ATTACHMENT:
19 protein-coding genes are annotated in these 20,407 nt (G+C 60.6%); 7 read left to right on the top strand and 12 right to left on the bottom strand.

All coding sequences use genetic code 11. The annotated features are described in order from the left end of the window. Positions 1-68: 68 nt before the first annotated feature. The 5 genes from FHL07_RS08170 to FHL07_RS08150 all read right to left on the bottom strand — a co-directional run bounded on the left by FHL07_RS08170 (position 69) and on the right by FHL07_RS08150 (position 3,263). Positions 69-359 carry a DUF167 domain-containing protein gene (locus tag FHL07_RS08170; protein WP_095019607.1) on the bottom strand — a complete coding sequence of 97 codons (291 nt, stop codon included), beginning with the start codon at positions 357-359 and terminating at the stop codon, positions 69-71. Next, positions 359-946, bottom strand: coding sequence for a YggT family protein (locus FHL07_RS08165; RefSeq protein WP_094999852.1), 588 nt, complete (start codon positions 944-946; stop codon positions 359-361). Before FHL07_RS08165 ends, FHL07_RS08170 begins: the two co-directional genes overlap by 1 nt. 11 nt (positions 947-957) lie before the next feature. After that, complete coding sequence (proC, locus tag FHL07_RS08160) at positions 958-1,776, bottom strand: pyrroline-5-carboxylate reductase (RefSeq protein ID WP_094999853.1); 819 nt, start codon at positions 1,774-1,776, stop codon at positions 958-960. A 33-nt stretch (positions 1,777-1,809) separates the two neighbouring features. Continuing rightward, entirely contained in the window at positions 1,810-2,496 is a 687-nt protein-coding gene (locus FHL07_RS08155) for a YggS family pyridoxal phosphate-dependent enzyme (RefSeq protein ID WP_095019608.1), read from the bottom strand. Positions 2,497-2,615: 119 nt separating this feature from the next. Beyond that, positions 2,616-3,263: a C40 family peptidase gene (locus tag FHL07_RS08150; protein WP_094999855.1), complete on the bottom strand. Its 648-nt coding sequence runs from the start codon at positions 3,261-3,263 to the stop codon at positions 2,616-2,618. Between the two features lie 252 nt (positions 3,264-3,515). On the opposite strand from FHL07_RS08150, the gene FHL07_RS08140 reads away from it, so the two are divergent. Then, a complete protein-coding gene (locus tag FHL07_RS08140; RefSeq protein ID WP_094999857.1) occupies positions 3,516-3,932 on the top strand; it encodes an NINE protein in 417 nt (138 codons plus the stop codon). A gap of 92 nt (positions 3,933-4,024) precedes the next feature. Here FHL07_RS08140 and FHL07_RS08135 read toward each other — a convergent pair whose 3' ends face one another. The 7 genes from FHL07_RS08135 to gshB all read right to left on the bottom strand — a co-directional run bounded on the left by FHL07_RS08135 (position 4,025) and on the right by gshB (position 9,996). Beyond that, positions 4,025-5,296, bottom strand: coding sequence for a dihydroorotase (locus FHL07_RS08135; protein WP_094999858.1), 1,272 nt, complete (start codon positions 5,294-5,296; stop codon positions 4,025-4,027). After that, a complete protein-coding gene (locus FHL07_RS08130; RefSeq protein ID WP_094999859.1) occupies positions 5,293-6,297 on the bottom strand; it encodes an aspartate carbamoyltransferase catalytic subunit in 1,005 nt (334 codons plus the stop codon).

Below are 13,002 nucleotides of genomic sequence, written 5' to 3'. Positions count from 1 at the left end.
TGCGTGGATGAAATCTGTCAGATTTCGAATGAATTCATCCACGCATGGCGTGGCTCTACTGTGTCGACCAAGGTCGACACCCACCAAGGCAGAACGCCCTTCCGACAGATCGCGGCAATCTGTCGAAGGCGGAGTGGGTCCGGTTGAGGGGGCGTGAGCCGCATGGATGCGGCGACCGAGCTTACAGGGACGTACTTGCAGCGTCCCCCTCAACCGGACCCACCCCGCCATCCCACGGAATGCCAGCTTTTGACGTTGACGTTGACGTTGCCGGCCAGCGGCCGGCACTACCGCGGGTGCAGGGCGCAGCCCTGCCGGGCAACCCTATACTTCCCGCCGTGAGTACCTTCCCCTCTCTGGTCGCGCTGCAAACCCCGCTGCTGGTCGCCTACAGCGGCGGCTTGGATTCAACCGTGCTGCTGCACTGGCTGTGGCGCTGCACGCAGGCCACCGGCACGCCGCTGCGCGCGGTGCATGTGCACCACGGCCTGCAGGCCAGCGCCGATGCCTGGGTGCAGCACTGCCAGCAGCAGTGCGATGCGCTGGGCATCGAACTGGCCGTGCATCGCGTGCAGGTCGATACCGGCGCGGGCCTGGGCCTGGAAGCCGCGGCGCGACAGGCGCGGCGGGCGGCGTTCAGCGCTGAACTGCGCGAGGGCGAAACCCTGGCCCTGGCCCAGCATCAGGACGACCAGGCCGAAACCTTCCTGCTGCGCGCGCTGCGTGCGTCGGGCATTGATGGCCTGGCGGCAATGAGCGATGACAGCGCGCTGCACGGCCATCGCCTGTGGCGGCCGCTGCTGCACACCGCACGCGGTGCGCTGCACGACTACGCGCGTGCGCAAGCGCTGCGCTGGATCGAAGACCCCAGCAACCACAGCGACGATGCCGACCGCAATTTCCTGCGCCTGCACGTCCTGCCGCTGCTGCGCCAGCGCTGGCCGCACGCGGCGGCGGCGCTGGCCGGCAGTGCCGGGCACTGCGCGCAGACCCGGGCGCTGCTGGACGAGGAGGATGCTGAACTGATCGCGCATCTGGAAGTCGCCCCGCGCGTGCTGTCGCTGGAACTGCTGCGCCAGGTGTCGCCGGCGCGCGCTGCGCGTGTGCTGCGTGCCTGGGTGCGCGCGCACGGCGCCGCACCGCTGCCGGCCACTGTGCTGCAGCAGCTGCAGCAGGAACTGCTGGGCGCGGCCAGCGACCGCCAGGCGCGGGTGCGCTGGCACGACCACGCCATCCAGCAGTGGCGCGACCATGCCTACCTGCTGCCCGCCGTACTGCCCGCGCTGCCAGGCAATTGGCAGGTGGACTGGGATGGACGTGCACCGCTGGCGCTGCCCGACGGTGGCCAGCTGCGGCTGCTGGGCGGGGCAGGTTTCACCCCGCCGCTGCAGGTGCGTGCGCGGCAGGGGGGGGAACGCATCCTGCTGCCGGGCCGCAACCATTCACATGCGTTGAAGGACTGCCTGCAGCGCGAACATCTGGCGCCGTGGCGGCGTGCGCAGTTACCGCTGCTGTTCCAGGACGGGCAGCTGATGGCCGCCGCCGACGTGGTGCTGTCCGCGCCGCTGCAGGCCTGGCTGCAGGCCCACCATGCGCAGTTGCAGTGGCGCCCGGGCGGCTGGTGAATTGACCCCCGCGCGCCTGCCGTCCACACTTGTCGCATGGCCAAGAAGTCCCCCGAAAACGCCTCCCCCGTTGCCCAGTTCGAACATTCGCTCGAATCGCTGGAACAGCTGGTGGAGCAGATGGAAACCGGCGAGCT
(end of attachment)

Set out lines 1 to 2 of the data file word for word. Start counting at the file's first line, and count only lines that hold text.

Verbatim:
19 protein-coding genes are annotated in these 20,407 nt (G+C 60.6%); 7 read left to right on the top strand and 12 right to left on the bottom strand.

All coding sequences use genetic code 11. The annotated features are described in order from the left end of the window. Positions 1-68: 68 nt before the first annotated feature. The 5 genes from FHL07_RS08170 to FHL07_RS08150 all read right to left on the bottom strand — a co-directional run bounded on the left by FHL07_RS08170 (position 69) and on the right by FHL07_RS08150 (position 3,263). Positions 69-359 carry a DUF167 domain-containing protein gene (locus tag FHL07_RS08170; protein WP_095019607.1) on the bottom strand — a complete coding sequence of 97 codons (291 nt, stop codon included), beginning with the start codon at positions 357-359 and terminating at the stop codon, positions 69-71. Next, positions 359-946, bottom strand: coding sequence for a YggT family protein (locus FHL07_RS08165; RefSeq protein WP_094999852.1), 588 nt, complete (start codon positions 944-946; stop codon positions 359-361). Before FHL07_RS08165 ends, FHL07_RS08170 begins: the two co-directional genes overlap by 1 nt. 11 nt (positions 947-957) lie before the next feature. After that, complete coding sequence (proC, locus tag FHL07_RS08160) at positions 958-1,776, bottom strand: pyrroline-5-carboxylate reductase (RefSeq protein ID WP_094999853.1); 819 nt, start codon at positions 1,774-1,776, stop codon at positions 958-960. A 33-nt stretch (positions 1,777-1,809) separates the two neighbouring features. Continuing rightward, entirely contained in the window at positions 1,810-2,496 is a 687-nt protein-coding gene (locus FHL07_RS08155) for a YggS family pyridoxal phosphate-dependent enzyme (RefSeq protein ID WP_095019608.1), read from the bottom strand. Positions 2,497-2,615: 119 nt separating this feature from the next. Beyond that, positions 2,616-3,263: a C40 family peptidase gene (locus tag FHL07_RS08150; protein WP_094999855.1), complete on the bottom strand. Its 648-nt coding sequence runs from the start codon at positions 3,261-3,263 to the stop codon at positions 2,616-2,618. Between the two features lie 252 nt (positions 3,264-3,515). On the opposite strand from FHL07_RS08150, the gene FHL07_RS08140 reads away from it, so the two are divergent. Then, a complete protein-coding gene (locus tag FHL07_RS08140; RefSeq protein ID WP_094999857.1) occupies positions 3,516-3,932 on the top strand; it encodes an NINE protein in 417 nt (138 codons plus the stop codon). A gap of 92 nt (positions 3,933-4,024) precedes the next feature. Here FHL07_RS08140 and FHL07_RS08135 read toward each other — a convergent pair whose 3' ends face one another. The 7 genes from FHL07_RS08135 to gshB all read right to left on the bottom strand — a co-directional run bounded on the left by FHL07_RS08135 (position 4,025) and on the right by gshB (position 9,996). Beyond that, positions 4,025-5,296, bottom strand: coding sequence for a dihydroorotase (locus FHL07_RS08135; protein WP_094999858.1), 1,272 nt, complete (start codon positions 5,294-5,296; stop codon positions 4,025-4,027). After that, a complete protein-coding gene (locus FHL07_RS08130; RefSeq protein ID WP_094999859.1) occupies positions 5,293-6,297 on the bottom strand; it encodes an aspartate carbamoyltransferase catalytic subunit in 1,005 nt (334 codons plus the stop codon).